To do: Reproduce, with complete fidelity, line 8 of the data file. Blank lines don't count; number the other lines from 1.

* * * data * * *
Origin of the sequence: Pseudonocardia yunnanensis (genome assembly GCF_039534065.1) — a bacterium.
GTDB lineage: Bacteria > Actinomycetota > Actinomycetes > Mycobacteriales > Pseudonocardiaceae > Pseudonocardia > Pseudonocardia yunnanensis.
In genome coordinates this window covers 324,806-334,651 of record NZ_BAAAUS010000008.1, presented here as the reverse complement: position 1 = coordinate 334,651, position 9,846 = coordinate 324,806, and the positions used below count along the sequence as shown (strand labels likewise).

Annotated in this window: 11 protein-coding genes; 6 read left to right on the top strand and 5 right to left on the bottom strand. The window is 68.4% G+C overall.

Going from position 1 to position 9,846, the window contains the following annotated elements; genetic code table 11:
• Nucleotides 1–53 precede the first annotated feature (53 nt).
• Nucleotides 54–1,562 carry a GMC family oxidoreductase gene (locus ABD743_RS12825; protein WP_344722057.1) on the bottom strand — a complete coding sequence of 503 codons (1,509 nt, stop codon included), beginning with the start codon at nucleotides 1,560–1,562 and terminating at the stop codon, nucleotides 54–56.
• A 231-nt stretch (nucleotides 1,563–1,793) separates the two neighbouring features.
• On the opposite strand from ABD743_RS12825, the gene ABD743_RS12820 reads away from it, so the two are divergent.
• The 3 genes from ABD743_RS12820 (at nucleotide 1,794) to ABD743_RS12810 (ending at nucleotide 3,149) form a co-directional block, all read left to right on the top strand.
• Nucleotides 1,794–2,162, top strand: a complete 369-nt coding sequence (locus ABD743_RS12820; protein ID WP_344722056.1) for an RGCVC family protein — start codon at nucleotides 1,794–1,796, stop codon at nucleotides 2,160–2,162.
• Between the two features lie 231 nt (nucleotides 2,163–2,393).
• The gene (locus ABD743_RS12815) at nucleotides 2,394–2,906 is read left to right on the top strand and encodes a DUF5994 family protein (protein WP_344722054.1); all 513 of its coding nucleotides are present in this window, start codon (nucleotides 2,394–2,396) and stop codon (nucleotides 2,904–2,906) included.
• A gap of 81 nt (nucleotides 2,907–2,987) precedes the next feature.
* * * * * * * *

• A 231-nt stretch (nucleotides 1,563–1,793) separates the two neighbouring features.